Edmonia Lewis Bio Age, Death Family Education, Career Works Exhibitions, and Net worth

Edmonia Lewis Biography

Edmonia Lewis was an American sculptor who worked for most of her career in Rome, Italy. Born free in New York, she was the first woman of African-American and Native American heritage to achieve international fame and recognition as a sculptor in the fine arts world.

Her work is known for incorporating themes relating to black people and indigenous peoples of the Americas into Neoclassical-style sculpture.

She began to gain prominence in the United States during the American Civil War; at the end of the 19th century, she remained the only black woman who had participated in and been recognized to any degree by the American artistic mainstream.

In 2002, the scholar Molefi Kete Asante named Edmonia Lewis on his list of 100 Greatest African Americans.

Edmonia Lewis Age|Birthday

She was born on July 4, 1844, in Greenbush, NY.

Edmonia Lewis Education

 Lewis attended Oberlin College in Ohio where she emerged as a talented artist. The abolitionist movement was active on the Oberlin campus and would greatly influence her later work.

Edmonia Lewis Family|Parents|Siblings

 Her half-brother Samuel became a barber in San Francisco, eventually moving to mine camps in Idaho and Montana. In 1868, he settled in the city of Bozeman, Montana, where he set up a barbershop on Main Street.

He prospered, eventually investing in commercial real estate, and subsequently built his own home which still stands at 308 South Bozeman Avenue. In 1999 the Samuel Lewis House was placed on the National Register of Historic Places. In 1884, he married Mrs. Melissa Railey Bruce, a widow with six children.

The couple had one son, Samuel E. Lewis (1886–1914), who married but died childlessly. The elder Lewis died after “a short illness” in 1896 and is buried in Sunset Hills Cemetery in Bozeman.

Edmonia Lewis Husband

in 1873  she got engaged and in 1875, she was still engaged, his skin color was revealed to be the same as hers, although his information was not revealed.

Edmonia Lewis

Edmonia Lewis Children

Lewis never married neither did she have children. According to her biographer, Dr. Marilyn Richardson, there is no information about her romantic involvement with anyone.

Edmonia Lewis Height

She stands on an average height of 5 Ft 3 inches.

Edmonia Lewis Death

Lewis lived in the Hammersmith area of London, England, before her death on September 17, 1907, in the Hammersmith Borough Infirmary. According to her death certificate, the cause of her death was chronic Bright’s disease. She is buried in St. Mary’s Roman Catholic Cemetery, in London.

There were earlier theories that Lewis died in Rome in 1907 or, alternatively, that she had died in Marin County, California, and was buried in an unmarked grave in San Francisco.

In 2017, a GoFundMe by East Greenbush Town Historian Bobbie Reno was successful, and Edmonia Lewis’s grave was restored. The work was done by the E M Lander Co. in London.

Edmonia Lewis Net Worth

She has an estimated net worth of $1 million- $5 million dollars.

Edmonia Lewis Art Career

Her career started after college when she moved to Boston in the year 1864, she began to pursue her career as a sculptor. she told a story concerning her encounter in Boston with a statue of Benjamin Franklin, she did not know what it was or what to call it but she concluded she would make a “stone man “herself. After more than two years in college and Oberlin she definitely knew about sculpture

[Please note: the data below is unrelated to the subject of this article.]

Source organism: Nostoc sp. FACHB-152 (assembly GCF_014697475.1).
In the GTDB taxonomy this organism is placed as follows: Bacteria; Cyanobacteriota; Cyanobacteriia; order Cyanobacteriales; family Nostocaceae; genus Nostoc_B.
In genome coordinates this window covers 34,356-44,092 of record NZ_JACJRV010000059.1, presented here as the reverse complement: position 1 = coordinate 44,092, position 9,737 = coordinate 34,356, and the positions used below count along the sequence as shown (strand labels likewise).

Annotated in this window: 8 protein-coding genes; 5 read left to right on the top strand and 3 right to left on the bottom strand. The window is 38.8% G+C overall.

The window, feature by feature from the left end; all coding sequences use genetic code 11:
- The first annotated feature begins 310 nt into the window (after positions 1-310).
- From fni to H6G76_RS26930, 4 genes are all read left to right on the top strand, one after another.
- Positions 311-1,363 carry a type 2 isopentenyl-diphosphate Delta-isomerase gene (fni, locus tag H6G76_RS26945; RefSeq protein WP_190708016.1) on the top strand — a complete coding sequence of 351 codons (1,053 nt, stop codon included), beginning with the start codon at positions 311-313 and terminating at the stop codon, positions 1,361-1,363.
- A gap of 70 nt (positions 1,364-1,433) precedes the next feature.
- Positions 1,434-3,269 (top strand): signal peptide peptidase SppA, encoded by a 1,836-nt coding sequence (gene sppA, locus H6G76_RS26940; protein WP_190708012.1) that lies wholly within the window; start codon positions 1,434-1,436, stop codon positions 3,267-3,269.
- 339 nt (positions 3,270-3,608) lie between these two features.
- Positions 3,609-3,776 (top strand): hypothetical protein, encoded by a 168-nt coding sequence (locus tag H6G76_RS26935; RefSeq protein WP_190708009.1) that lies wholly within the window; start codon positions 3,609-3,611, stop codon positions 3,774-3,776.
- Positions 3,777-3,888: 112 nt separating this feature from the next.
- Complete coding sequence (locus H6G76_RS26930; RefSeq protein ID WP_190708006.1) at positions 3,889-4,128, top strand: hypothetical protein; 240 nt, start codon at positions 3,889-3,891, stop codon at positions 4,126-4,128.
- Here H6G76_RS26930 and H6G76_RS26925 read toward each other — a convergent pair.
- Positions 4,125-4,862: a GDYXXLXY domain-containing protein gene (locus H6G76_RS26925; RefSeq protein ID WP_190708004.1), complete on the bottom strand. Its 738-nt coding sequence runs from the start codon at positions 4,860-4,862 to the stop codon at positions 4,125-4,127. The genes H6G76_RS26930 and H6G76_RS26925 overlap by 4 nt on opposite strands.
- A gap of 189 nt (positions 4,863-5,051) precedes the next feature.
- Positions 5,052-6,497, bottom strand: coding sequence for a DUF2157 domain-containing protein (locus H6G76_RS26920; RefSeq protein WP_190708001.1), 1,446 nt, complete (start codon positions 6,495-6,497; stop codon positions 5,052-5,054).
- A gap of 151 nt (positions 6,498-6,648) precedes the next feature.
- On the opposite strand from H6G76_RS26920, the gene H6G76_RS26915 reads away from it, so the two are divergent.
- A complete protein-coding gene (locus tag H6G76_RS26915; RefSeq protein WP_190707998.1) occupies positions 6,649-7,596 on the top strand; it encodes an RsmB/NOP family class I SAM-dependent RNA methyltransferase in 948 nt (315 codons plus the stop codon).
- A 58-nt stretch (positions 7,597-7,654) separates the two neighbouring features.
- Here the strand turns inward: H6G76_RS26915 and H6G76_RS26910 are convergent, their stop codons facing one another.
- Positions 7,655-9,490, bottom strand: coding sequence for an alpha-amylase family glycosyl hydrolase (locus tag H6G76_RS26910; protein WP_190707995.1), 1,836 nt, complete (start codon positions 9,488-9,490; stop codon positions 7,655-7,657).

He was introduced to established sculptors in the area, as well as writers who publicized her in the abolitionist press, after the keeps wrote a letter of introduction on Lewis’s behalf to abolitionist, William Llyod Garrison in Boston, as did Henry Highland Garnet. Finding an instructor was not easy for her since three males sculptors had declined to instruct her before she was introduced to the moderately successful sculptor, Edward August Brackett (1818-1908).

Edmonia Lewis List Of Major Works

  • John Brown medallions, 1864–65
  • Colonel Robert Gould Shaw (plaster), 1864
  • Anne Quincy Waterston, 1866
  • A Freed Woman and Her Child, 1866
  • The Old Arrow-Maker and His Daughter, 1866
  • The Marriage of Hiawatha, 1866–67
  • Forever Free, 1867
  • Colonel Robert Gould Shaw (marble), 1867–68
  • Hagar in the Wilderness, 1868
  • Madonna Holding the Christ Child, 1869
  • Hiawatha, collection of the Metropolitan Museum of Art, 1868
  • Minnehaha, collection of the Metropolitan Museum of Art, 1868
  • Indian Combat, Carrara marble, 30″ high, collection of the Cleveland Museum of Art, 1868
  • Henry Wadsworth Longfellow, 1869–71
  • Bust of Abraham Lincoln, 1870
  • Asleep, 1872
  • Awake, 1872
  • Poor Cupid, 1873
  • Moses, 1873
  • Bust of James Peck Thomas, 1874, collection of the Allen Memorial Art Museum, her only known portrait of a freed slave
  • Hygieia, 1874
  • Hagar, 1875
  • The Death of Cleopatra, marble, 1876, collection of Smithsonian American Art Museum
  • John Brown, 1876, Rome, plaster bust
  • Henry Wadsworth Longfellow, 1876, Rome, plaster bust
  • General Ulysses S. Grant, 1877–78
  • Veiled Bride of Spring, 1878
  • John Brown, 1878–79
  • The Adoration of the Magi, 1883
  • Charles Sumner, 1895

Edmonia Lewis Posthumous Exhibitions

  • Art of the American Negro Exhibition, Chicago, 1940.
  • Howard University, Washington, D.C., 1967.
  • Vassar College, New York, 1972.
  • Michael Rosenfeld Gallery, New York, 2008.
  • Edmonia Lewis and Henry Wadsworth Longfellow: Images and Identities at the Fogg Art Museum, Cambridge, Massachusetts, 18 February–3 May 1995.
  • Smithsonian American Art Museum, Washington, D.C., June 7, 1996 – April 14, 1997.
  • Wildfire Test Pit, Allen Memorial Art Museum, Oberlin College, Oberlin, Ohio, August 30, 2016 – June 12, 2017.

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